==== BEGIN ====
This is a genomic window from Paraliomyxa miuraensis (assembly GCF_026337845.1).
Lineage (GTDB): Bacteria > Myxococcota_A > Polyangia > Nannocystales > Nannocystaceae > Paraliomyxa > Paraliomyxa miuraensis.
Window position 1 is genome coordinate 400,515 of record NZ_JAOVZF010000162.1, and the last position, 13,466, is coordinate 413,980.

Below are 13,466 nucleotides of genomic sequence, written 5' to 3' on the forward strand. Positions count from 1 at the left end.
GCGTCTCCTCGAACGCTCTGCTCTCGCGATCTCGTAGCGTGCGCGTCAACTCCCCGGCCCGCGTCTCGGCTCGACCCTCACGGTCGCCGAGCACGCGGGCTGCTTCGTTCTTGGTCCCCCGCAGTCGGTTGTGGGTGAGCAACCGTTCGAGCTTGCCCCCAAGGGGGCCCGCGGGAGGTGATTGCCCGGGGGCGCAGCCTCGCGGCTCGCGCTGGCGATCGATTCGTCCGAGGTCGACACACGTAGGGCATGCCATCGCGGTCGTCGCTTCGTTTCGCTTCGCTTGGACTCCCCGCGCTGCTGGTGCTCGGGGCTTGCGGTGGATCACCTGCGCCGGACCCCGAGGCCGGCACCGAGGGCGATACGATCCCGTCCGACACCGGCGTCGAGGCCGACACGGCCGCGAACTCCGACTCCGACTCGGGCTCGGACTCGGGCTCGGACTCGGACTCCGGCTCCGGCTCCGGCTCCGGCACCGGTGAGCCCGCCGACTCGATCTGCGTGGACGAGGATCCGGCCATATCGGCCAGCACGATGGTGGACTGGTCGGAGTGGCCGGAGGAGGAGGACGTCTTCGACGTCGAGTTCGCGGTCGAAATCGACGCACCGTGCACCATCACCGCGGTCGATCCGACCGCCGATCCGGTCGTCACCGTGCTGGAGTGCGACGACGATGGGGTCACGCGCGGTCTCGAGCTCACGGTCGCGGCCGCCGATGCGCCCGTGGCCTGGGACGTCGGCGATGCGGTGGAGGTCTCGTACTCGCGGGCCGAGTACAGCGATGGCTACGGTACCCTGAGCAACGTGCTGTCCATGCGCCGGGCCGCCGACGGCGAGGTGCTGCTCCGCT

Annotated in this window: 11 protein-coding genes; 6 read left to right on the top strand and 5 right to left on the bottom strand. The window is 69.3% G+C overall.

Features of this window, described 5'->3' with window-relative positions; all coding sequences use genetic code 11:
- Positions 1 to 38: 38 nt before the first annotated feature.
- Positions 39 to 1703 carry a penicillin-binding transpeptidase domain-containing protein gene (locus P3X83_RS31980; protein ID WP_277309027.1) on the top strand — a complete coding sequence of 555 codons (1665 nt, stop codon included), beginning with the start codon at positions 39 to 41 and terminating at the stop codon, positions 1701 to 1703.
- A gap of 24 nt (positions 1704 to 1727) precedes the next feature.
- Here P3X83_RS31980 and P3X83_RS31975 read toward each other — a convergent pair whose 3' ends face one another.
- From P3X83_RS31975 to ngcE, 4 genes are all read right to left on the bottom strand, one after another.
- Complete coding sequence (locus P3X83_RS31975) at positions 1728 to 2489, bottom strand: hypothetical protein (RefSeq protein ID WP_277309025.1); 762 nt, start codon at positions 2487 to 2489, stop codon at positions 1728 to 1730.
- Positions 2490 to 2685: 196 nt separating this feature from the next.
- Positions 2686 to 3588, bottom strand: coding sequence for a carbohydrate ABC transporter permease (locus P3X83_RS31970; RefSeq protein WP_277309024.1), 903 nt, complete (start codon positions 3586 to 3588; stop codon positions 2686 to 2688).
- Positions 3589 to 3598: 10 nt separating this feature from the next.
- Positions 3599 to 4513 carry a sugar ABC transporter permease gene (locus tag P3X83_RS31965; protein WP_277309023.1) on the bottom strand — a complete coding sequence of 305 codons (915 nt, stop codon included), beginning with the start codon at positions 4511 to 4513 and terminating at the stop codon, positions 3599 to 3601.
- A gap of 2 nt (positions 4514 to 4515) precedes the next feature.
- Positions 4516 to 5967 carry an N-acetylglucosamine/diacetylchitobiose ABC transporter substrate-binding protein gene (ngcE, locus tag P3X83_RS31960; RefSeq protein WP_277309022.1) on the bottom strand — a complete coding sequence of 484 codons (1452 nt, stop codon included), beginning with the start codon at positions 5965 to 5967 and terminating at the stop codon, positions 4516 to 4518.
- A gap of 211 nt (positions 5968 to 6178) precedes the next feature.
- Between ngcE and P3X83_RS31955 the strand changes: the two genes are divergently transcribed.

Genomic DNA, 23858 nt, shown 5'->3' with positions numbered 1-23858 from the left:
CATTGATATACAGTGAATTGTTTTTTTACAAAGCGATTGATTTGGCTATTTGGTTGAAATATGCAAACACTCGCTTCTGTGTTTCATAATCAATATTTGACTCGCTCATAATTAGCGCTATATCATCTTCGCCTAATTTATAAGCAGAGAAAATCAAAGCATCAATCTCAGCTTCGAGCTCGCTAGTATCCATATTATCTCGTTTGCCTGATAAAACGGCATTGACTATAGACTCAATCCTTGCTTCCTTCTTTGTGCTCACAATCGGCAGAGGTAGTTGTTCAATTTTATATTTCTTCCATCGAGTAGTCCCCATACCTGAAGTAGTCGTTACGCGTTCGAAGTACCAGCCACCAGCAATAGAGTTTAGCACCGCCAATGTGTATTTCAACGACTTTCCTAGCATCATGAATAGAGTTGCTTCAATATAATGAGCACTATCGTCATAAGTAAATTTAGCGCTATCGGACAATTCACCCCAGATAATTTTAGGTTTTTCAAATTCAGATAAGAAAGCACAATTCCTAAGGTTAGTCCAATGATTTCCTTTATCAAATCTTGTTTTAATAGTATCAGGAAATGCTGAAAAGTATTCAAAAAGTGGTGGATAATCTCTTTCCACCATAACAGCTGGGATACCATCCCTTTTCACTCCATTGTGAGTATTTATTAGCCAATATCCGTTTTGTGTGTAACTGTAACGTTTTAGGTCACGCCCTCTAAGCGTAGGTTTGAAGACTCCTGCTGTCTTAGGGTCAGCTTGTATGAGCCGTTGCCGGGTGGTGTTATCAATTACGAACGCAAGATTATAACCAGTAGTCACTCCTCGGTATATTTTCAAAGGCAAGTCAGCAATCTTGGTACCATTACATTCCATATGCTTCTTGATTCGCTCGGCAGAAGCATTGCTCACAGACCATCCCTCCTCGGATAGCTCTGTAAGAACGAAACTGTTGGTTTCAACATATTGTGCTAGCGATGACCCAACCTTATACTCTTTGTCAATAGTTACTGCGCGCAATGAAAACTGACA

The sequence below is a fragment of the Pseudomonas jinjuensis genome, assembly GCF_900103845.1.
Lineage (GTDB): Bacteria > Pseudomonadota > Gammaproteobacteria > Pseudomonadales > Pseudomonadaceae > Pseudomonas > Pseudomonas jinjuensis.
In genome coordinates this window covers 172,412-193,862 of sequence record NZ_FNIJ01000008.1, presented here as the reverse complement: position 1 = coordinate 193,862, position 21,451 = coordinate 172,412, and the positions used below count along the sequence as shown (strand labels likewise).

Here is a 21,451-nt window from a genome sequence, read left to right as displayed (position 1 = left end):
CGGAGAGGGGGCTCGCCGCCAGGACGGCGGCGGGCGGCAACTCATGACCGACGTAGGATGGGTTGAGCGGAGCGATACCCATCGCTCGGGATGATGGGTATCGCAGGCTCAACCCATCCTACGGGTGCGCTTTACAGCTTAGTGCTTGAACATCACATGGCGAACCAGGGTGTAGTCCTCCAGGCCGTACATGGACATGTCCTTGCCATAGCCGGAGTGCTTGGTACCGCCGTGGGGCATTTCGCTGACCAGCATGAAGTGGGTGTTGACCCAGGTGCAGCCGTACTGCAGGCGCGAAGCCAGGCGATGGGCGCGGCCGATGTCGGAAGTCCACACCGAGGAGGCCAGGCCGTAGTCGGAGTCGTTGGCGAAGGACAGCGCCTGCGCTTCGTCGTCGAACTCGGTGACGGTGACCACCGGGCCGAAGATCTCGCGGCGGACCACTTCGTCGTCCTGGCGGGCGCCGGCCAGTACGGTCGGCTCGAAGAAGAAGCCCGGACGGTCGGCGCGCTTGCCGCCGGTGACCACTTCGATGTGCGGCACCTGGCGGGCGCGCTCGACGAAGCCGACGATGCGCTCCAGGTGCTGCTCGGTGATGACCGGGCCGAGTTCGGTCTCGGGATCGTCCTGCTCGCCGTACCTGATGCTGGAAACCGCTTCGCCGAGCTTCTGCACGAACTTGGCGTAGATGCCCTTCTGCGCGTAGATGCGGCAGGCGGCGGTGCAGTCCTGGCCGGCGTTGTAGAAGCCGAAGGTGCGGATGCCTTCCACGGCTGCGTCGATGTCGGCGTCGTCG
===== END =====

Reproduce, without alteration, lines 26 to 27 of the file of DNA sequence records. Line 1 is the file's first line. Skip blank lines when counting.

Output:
In genome coordinates this window covers 172,412-193,862 of sequence record NZ_FNIJ01000008.1, presented here as the reverse complement: position 1 = coordinate 193,862, position 21,451 = coordinate 172,412, and the positions used below count along the sequence as shown (strand labels likewise).

Here is a 21,451-nt window from a genome sequence, read left to right as displayed (position 1 = left end):